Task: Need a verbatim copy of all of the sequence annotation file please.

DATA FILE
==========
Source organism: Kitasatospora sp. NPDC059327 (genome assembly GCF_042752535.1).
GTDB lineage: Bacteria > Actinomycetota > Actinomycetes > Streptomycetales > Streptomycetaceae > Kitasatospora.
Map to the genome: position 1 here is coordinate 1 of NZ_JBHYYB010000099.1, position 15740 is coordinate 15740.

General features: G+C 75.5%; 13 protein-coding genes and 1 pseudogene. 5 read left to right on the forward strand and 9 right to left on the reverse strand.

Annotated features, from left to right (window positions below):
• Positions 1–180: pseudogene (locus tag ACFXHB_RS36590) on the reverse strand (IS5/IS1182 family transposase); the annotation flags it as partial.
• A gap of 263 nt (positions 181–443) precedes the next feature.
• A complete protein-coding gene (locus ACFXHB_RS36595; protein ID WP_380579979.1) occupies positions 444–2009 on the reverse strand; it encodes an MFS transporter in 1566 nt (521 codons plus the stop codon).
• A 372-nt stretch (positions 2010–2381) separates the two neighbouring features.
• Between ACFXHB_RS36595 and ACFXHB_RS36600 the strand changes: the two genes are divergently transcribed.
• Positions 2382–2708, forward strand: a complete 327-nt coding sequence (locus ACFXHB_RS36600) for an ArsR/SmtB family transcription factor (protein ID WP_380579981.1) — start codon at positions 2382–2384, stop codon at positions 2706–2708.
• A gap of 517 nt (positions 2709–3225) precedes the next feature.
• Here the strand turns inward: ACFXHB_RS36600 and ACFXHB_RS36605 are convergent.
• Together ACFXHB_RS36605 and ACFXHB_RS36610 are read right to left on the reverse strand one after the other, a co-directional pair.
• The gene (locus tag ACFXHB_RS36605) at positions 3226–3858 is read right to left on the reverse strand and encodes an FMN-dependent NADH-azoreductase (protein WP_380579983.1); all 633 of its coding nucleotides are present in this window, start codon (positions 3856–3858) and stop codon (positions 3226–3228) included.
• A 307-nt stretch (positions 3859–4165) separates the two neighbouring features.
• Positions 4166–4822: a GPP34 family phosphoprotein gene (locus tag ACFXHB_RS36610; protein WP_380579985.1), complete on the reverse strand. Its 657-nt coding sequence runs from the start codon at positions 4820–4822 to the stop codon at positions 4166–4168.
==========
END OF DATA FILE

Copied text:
Source organism: Kitasatospora sp. NPDC059327 (genome assembly GCF_042752535.1).
GTDB lineage: Bacteria > Actinomycetota > Actinomycetes > Streptomycetales > Streptomycetaceae > Kitasatospora.
Map to the genome: position 1 here is coordinate 1 of NZ_JBHYYB010000099.1, position 15740 is coordinate 15740.

General features: G+C 75.5%; 13 protein-coding genes and 1 pseudogene. 5 read left to right on the forward strand and 9 right to left on the reverse strand.

Annotated features, from left to right (window positions below):
• Positions 1–180: pseudogene (locus tag ACFXHB_RS36590) on the reverse strand (IS5/IS1182 family transposase); the annotation flags it as partial.
• A gap of 263 nt (positions 181–443) precedes the next feature.
• A complete protein-coding gene (locus ACFXHB_RS36595; protein ID WP_380579979.1) occupies positions 444–2009 on the reverse strand; it encodes an MFS transporter in 1566 nt (521 codons plus the stop codon).
• A 372-nt stretch (positions 2010–2381) separates the two neighbouring features.
• Between ACFXHB_RS36595 and ACFXHB_RS36600 the strand changes: the two genes are divergently transcribed.
• Positions 2382–2708, forward strand: a complete 327-nt coding sequence (locus ACFXHB_RS36600) for an ArsR/SmtB family transcription factor (protein ID WP_380579981.1) — start codon at positions 2382–2384, stop codon at positions 2706–2708.
• A gap of 517 nt (positions 2709–3225) precedes the next feature.
• Here the strand turns inward: ACFXHB_RS36600 and ACFXHB_RS36605 are convergent.
• Together ACFXHB_RS36605 and ACFXHB_RS36610 are read right to left on the reverse strand one after the other, a co-directional pair.
• The gene (locus tag ACFXHB_RS36605) at positions 3226–3858 is read right to left on the reverse strand and encodes an FMN-dependent NADH-azoreductase (protein WP_380579983.1); all 633 of its coding nucleotides are present in this window, start codon (positions 3856–3858) and stop codon (positions 3226–3228) included.
• A 307-nt stretch (positions 3859–4165) separates the two neighbouring features.
• Positions 4166–4822: a GPP34 family phosphoprotein gene (locus tag ACFXHB_RS36610; protein WP_380579985.1), complete on the reverse strand. Its 657-nt coding sequence runs from the start codon at positions 4820–4822 to the stop codon at positions 4166–4168.